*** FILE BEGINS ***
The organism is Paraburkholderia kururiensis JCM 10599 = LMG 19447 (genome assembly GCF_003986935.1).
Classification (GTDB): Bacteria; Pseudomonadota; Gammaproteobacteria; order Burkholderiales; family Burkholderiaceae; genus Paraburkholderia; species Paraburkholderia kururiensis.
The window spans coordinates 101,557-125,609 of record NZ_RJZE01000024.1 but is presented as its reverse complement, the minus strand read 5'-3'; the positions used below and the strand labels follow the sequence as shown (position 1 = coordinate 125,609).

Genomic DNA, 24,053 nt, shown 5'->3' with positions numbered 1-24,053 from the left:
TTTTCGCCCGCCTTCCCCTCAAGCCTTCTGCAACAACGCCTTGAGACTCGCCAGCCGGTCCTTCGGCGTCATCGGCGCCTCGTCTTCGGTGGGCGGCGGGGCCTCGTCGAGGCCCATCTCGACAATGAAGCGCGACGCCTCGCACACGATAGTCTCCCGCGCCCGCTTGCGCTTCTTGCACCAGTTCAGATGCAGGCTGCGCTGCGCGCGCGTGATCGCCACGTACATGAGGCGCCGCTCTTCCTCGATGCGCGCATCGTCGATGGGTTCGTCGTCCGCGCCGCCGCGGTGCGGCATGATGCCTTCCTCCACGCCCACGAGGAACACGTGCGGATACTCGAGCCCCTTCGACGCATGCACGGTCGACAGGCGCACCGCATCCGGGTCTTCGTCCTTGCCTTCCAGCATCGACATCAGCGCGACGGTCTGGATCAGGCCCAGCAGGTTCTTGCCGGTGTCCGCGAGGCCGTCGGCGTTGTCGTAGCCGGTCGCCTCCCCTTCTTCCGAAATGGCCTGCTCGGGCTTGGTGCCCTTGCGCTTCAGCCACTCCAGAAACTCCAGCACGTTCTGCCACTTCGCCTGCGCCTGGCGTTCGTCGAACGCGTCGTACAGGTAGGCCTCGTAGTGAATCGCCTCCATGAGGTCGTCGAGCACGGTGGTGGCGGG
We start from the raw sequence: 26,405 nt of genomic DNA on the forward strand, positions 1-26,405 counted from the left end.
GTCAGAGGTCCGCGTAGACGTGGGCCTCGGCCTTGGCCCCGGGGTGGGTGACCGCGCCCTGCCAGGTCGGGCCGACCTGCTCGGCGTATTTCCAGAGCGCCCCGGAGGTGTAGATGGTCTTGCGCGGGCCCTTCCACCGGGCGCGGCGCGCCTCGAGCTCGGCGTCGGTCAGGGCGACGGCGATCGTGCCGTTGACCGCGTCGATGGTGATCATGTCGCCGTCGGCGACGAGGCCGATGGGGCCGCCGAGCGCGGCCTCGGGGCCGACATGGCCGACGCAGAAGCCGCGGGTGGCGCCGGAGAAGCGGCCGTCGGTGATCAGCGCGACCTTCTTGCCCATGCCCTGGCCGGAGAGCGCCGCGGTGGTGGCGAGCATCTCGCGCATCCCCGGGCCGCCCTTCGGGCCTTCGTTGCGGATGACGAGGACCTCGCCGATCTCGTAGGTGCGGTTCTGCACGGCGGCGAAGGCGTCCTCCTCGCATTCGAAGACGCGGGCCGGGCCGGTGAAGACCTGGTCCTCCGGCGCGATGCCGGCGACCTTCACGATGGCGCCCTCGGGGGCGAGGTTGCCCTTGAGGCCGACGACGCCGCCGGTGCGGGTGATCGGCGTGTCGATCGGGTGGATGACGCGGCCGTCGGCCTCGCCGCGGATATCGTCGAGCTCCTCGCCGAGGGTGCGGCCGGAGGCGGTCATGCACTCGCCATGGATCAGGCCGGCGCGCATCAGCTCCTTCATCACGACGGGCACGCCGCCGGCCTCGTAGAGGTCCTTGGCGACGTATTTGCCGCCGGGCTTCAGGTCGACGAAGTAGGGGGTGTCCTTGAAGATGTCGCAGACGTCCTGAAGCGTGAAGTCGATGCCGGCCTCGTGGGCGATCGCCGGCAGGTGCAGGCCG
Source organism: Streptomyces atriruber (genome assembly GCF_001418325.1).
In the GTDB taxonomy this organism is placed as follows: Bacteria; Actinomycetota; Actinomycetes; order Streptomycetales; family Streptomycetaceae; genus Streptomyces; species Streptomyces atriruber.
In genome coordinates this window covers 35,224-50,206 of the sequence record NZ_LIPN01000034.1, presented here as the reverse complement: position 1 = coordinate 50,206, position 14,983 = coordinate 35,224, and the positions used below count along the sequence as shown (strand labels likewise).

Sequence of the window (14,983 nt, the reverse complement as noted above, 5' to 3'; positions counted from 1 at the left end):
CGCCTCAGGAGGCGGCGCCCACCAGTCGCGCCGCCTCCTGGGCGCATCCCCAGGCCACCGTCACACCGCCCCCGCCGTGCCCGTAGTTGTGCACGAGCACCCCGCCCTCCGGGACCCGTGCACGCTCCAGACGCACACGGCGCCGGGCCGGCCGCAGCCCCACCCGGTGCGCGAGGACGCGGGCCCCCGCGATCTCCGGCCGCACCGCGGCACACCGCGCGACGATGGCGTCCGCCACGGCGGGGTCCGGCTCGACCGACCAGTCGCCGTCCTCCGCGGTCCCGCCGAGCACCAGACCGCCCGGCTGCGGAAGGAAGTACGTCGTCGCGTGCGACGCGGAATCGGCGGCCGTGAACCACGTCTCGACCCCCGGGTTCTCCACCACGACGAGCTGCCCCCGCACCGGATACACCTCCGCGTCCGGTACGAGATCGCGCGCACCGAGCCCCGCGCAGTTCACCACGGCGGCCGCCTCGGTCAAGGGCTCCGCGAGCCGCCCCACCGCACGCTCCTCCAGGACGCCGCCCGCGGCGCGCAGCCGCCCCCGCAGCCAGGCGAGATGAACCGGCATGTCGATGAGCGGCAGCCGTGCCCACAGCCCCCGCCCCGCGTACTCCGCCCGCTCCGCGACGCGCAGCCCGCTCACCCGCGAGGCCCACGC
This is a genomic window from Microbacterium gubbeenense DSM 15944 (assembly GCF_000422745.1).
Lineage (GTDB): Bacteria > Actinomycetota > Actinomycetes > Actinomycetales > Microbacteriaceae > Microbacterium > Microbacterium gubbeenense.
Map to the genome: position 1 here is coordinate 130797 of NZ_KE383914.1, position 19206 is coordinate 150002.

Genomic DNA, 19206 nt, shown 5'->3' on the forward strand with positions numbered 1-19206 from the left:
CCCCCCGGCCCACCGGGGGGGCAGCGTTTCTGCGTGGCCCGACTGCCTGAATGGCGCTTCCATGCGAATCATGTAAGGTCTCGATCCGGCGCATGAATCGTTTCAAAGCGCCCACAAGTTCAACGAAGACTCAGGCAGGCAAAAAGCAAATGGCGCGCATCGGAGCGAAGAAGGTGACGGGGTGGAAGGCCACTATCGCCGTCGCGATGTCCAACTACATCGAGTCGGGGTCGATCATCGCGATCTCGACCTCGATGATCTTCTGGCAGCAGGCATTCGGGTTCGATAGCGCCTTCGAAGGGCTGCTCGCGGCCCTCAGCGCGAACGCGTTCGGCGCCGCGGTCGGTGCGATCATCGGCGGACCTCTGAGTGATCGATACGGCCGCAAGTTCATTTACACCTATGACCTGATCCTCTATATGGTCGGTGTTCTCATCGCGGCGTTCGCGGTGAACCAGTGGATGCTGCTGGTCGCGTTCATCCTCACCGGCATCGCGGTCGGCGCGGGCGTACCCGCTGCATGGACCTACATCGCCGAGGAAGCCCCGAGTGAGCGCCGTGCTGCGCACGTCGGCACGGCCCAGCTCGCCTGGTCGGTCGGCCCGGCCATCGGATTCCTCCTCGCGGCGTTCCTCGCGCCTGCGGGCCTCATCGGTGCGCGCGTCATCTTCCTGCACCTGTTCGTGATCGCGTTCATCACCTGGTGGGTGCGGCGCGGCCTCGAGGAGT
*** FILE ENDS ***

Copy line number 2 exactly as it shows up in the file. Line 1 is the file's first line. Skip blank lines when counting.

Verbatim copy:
Classification (GTDB): Bacteria; Pseudomonadota; Gammaproteobacteria; order Burkholderiales; family Burkholderiaceae; genus Paraburkholderia; species Paraburkholderia kururiensis.